66 Jarvis Landry 112 7 6.3% 66 Stevie Johnson 50 1 2.0%
67 Doug Baldwin 98 6 6.1% 67 Larry Fitzgerald 104 2 1.9%
68 Anquan Boldin 131 8 6.1% 68 James Jones 112 2 1.8%
69 A.J. Green 116 7 6.0% 69 Preston Parker 56 1 1.8%
70 Emmanuel Sanders 141 8 5.7% 70 A.J. Green 116 2 1.7%
71 Miles Austin 72 4 5.6% 71 DeAndre Hopkins 127 2 1.6%
72 Eddie Royal 91 5 5.5% 72 Randall Cobb 127 2 1.6%
73 Mike Wallace 115 6 5.2% 73 Sammy Watkins 128 2 1.6%
74 Percy Harvin 78 4 5.1% 74 Odell Beckham 130 2 1.5%
75 Mike Evans 123 6 4.9% 75 Brandin Cooks 69 1 1.4%
76 Robert Woods 104 5 4.8% 76 Emmanuel Sanders 141 2 1.4%
77 Kenny Stills 84 4 4.8% 77 Vincent Jackson 142 2 1.4%
78 Marqise Lee 68 3 4.4% 78 Jeremy Maclin 143 2 1.4%
79 Greg Jennings 92 4 4.3% 79 Golden Tate 144 2 1.4%
80 Taylor Gabriel 72 3 4.2% 80 Harry Douglas 74 1 1.4%
81 Kendall Wright 93 3 3.2% 81 Markus Wheaton 86 1 1.2%
82 Jarius Wright 62 2 3.2% 82 Malcom Floyd 92 1 1.1%
83 Davante Adams 66 2 3.0% 83 Kendall Wright 93 1 1.1%
84 Markus Wheaton 86 2 2.3% 84 DeSean Jackson 95 1 1.1%
85 Julian Edelman 134 3 2.2% 85 Keenan Allen 122 1 0.8%
86 Brandon Gibson 51 1 2.0% 86 Pierre Garcon 105 0 0.0%

Again, if we think of passes defensed as a "he put the ball in play" type of stat, then Drew Brees gave Marques Colston a ton of chances for catches last year. Most of the receivers high in defensed rate were not on good passing offenses, though there's really no obvious grouping of receiver types at the top. There are slot guys, slow deep threats, speedsters, possession receivers, etc. The same thing is true about roles at the bottom of the list, though Gibson is yet another high-catch-rate slot receiver to join the Patriots. But we see Taylor Gabriel with the seventh-lowest defensed rate despite previous tables showing he was second in overthrows and uncatchable passes.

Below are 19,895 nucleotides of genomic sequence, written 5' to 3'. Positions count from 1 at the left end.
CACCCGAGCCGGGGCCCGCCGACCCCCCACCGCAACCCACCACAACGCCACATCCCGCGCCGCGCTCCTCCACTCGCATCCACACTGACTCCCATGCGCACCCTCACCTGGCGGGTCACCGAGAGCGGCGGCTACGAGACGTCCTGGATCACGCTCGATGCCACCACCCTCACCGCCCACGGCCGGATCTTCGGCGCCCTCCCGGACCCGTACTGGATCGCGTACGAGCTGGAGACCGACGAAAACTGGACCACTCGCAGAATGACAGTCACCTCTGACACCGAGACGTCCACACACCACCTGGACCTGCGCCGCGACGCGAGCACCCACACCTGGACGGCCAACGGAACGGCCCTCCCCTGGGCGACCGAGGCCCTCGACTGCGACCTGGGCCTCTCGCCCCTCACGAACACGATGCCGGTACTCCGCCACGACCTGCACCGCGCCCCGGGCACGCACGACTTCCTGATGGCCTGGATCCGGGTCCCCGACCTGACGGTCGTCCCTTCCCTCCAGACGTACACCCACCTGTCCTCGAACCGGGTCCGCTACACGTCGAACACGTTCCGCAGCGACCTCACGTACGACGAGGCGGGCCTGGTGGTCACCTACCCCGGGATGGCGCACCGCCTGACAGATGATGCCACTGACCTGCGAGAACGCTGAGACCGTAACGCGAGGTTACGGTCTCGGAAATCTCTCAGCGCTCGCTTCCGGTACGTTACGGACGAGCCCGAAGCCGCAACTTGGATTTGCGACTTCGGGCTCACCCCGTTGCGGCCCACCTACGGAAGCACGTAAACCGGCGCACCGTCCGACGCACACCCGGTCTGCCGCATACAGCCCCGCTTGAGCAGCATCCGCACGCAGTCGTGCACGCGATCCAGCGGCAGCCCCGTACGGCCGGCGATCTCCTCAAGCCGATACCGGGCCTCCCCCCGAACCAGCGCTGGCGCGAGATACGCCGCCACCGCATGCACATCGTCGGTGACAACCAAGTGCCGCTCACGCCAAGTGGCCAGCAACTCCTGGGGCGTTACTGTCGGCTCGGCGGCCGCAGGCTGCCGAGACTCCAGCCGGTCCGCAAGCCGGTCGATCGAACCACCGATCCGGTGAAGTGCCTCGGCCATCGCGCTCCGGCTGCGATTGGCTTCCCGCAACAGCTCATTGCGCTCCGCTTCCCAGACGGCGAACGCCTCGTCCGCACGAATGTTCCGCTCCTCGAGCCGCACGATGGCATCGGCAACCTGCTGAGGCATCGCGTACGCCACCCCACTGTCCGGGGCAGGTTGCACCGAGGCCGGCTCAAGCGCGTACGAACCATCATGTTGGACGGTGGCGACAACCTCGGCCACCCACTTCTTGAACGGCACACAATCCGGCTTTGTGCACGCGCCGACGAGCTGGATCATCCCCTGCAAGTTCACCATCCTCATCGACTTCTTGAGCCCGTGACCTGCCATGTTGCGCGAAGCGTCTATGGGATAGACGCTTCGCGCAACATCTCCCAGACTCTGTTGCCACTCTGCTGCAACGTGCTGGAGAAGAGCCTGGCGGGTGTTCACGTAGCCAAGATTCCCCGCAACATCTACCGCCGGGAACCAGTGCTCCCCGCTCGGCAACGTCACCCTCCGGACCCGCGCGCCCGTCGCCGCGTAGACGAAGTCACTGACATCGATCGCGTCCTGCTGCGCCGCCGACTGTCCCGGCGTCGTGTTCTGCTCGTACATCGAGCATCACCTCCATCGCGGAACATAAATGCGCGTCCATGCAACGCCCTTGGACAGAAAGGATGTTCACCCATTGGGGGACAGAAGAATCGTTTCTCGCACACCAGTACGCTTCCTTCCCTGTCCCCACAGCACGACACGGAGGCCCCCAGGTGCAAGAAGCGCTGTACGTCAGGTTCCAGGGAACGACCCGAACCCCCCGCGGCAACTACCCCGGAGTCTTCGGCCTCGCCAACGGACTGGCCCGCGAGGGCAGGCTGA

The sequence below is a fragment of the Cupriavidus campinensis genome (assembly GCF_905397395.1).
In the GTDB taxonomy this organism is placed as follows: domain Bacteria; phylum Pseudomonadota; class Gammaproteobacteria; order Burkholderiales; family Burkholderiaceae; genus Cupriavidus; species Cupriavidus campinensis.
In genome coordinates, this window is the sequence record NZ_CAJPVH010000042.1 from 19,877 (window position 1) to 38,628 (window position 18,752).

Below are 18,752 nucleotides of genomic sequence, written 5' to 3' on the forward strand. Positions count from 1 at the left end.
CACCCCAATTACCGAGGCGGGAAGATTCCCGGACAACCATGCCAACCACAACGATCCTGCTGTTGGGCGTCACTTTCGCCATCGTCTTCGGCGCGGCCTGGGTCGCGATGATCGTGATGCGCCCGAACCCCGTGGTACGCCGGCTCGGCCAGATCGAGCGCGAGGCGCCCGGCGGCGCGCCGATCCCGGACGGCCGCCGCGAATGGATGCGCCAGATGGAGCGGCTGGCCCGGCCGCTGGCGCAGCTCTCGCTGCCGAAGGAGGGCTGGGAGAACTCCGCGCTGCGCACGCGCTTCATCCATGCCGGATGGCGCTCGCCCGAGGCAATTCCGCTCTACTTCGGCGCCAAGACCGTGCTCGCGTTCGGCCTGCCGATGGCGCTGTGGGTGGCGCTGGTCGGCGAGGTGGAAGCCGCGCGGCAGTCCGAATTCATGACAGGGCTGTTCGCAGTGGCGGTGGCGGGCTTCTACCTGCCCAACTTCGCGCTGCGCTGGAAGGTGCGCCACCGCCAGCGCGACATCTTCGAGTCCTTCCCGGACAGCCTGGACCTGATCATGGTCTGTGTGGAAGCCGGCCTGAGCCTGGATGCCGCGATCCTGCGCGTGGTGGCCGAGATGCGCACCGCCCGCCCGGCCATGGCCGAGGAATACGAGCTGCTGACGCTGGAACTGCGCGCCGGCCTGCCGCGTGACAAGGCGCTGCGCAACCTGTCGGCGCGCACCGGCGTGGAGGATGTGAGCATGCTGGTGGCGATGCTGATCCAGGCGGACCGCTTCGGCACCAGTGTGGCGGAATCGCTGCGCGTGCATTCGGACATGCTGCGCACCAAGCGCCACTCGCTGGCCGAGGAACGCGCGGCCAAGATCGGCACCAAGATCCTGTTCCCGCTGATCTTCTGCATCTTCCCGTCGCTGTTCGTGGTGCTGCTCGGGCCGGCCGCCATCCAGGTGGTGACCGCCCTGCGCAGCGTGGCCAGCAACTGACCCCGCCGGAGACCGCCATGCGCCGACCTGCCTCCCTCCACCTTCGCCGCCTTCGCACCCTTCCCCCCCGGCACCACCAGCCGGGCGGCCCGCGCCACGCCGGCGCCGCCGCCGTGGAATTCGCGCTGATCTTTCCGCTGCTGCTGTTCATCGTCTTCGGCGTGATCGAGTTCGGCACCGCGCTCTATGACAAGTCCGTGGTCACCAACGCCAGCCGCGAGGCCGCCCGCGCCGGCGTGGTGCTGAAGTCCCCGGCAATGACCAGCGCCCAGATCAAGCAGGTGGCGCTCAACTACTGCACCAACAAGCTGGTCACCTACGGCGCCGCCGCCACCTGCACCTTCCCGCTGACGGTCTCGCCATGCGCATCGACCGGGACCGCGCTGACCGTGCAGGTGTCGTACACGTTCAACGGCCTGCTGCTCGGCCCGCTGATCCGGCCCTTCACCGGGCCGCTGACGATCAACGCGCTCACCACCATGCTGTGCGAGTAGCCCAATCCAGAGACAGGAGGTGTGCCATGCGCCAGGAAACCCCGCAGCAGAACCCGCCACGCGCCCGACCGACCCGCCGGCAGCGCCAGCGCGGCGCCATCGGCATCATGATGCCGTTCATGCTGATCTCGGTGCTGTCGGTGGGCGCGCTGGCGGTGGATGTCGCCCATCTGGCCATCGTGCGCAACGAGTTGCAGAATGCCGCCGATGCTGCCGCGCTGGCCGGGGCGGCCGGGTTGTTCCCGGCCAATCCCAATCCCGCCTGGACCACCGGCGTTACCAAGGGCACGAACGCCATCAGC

Did you expect Julian Edelman to lead the league with 11 drops, or that Pierre Garcon would be the only wideout without one (minimum 50 targets)? That happened. Like Wes Welker before him, Edelman had some drop issues, which can happen in a high-volume attack when you get a lot of short passes and start thinking about turning upfield before securing the ball. Only one of Edelman's drops was Dropped/Defensed, which is what Kam Chancellor wishes he produced with his hit in the Super Bowl on third-and-14. Edelman hung onto that one to start New England's comeback.

Rueben Randle and Taylor Gabriel led the league with three Dropped/Defensed passes. Emmanuel Sanders had zero regular drops, but two Dropped/Defensed plays. I expected more of these plays to be charted, but this was the first season we kept track of them, and new things added to charting will sometimes be tracked inconsistently in the first year as charters get used to looking for them.

2014 TE: Defensed Rate (Min. 50 Targets) 2014 TE: Drop Rate (Min. 50 Targets)
Rk Receiver Targets Defensed Pct. Rk Receiver Targets Drops Pct.
1 Levine Toilolo 53 6 11.3% 1 Jace Amaro 53 7 13.2%
2 Delanie Walker 106 11 10.4% 2 John Carlson 55 6 10.9%
3 Vernon Davis 51 5 9.8% 3 Scott Chandler 71 6 8.5%
4 Antonio Gates 98 9 9.2% 4 Dwayne Allen 50 4 8.0%
5 Coby Fleener 92 8 8.7% 5 Vernon Davis 51 4 7.8%
6 Jared Cook 99 8 8.1% 6 Coby Fleener 92 7 7.6%
7 Mychal Rivera 99 8 8.1% 7 Levine Toilolo 53 4 7.5%
8 Julius Thomas 62 5 8.1% 8 Mychal Rivera 99 7 7.1%
9 Zach Ertz 89 7 7.9% 9 Martellus Bennett 128 8 6.3%
10 Brent Celek 51 4 7.8% 10 Brent Celek 51 3 5.9%
11 Jordan Reed 65 5 7.7% 11 Niles Paul 52 3 5.8%
12 Greg Olsen 123 9 7.3% 12 Jimmy Graham 124 7 5.6%
13 Jimmy Graham 124 9 7.3% 13 Rob Gronkowski 131 7 5.3%
14 Charles Clay 84 6 7.1% 14 Travis Kelce 87 4 4.6%
15 Jermaine Gresham 79 5 6.3% 15 Heath Miller 91 4 4.4%
16 Martellus Bennett 128 8 6.3% 16 Owen Daniels 79 3 3.8%
17 Dwayne Allen 50 3 6.0% 17 Charles Clay 84 3 3.6%
18 Scott Chandler 71 4 5.6% 18 Jason Witten 90 3 3.3%
19 Heath Miller 91 5 5.5% 19 Larry Donnell 92 3 3.3%
20 John Carlson 55 3 5.5% 20 Jared Cook 99 3 3.0%
21 Owen Daniels 79 4 5.1% 21 Delanie Walker 106 3 2.8%
22 Rob Gronkowski 131 6 4.6% 22 Jermaine Gresham 79 2 2.5%
23 Larry Donnell 92 4 4.3% 23 Zach Ertz 89 2 2.2%
24 Niles Paul 52 2 3.8% 24 Antonio Gates 98 2 2.0%
25 Jace Amaro 53 2 3.8% 25 Julius Thomas 62 1 1.6%
26 Travis Kelce 87 2 2.3% 26 Jordan Reed 65 1 1.5%
27 Jason Witten 90 2 2.2% 27 Greg Olsen 123 1 0.8%